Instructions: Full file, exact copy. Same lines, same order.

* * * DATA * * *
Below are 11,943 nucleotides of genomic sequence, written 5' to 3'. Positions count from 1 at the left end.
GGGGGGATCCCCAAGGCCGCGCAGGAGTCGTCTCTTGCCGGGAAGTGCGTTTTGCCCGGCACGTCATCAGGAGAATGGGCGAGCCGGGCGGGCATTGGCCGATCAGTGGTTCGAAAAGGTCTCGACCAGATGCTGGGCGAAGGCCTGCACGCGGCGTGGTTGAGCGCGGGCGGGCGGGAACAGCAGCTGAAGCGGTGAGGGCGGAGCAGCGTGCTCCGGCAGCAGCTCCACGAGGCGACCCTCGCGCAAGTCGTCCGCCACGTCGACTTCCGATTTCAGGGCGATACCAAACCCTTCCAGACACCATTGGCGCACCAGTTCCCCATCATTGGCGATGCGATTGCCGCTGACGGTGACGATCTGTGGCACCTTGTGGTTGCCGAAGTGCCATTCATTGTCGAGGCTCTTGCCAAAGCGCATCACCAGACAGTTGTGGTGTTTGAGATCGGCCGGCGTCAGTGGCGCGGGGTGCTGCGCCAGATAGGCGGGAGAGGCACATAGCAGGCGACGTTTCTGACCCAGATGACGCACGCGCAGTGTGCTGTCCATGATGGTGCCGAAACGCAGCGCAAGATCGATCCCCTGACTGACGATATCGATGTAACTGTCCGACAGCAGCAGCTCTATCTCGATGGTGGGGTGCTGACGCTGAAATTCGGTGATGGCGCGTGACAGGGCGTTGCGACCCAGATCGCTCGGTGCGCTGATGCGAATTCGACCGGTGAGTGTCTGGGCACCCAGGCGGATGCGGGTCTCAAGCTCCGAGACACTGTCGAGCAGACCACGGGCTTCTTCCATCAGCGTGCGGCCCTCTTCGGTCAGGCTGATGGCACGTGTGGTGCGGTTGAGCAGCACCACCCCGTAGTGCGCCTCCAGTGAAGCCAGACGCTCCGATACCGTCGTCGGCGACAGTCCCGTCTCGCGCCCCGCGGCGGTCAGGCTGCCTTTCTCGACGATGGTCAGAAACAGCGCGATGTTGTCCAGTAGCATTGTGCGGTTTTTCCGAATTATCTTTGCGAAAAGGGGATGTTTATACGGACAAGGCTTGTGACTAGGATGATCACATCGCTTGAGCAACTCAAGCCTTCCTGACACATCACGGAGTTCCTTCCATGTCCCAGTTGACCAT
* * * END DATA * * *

Below are 11,943 nucleotides of genomic sequence, written 5' to 3'. Positions count from 1 at the left end.
GGGGGGATCCCCAAGGCCGCGCAGGAGTCGTCTCTTGCCGGGAAGTGCGTTTTGCCCGGCACGTCATCAGGAGAATGGGCGAGCCGGGCGGGCATTGGCCGATCAGTGGTTCGAAAAGGTCTCGACCAGATGCTGGGCGAAGGCCTGCACGCGGCGTGGTTGAGCGCGGGCGGGCGGGAACAGCAGCTGAAGCGGTGAGGGCGGAGCAGCGTGCTCCGGCAGCAGCTCCACGAGGCGACCCTCGCGCAAGTCGTCCGCCACGTCGACTTCCGATTTCAGGGCGATACCAAACCCTTCCAGACACCATTGGCGCACCAGTTCCCCATCATTGGCGATGCGATTGCCGCTGACGGTGACGATCTGTGGCACCTTGTGGTTGCCGAAGTGCCATTCATTGTCGAGGCTCTTGCCAAAGCGCATCACCAGACAGTTGTGGTGTTTGAGATCGGCCGGCGTCAGTGGCGCGGGGTGCTGCGCCAGATAGGCGGGAGAGGCACATAGCAGGCGACGTTTCTGACCCAGATGACGCACGCGCAGTGTGCTGTCCATGATGGTGCCGAAACGCAGCGCAAGATCGATCCCCTGACTGACGATATCGATGTAACTGTCCGACAGCAGCAGCTCTATCTCGATGGTGGGGTGCTGACGCTGAAATTCGGTGATGGCGCGTGACAGGGCGTTGCGACCCAGATCGCTCGGTGCGCTGATGCGAATTCGACCGGTGAGTGTCTGGGCACCCAGGCGGATGCGGGTCTCAAGCTCCGAGACACTGTCGAGCAGACCACGGGCTTCTTCCATCAGCGTGCGGCCCTCTTCGGTCAGGCTGATGGCACGTGTGGTGCGGTTGAGCAGCACCACCCCGTAGTGCGCCTCCAGTGAAGCCAGACGCTCCGATACCGTCGTCGGCGACAGTCCCGTCTCGCGCCCCGCGGCGGTCAGGCTGCCTTTCTCGACGATGGTCAGAAACAGCGCGATGTTGTCCAGTAGCATTGTGCGGTTTTTCCGAATTATCTTTGCGAAAAGGGGATGTTTATACGGACAAGGCTTGTGACTAGGATGATCACATCGCTTGAGCAACTCAAGCCTTCCTGACACATCACGGAGTTCCTTCCATGTCCCAGTTGACCAT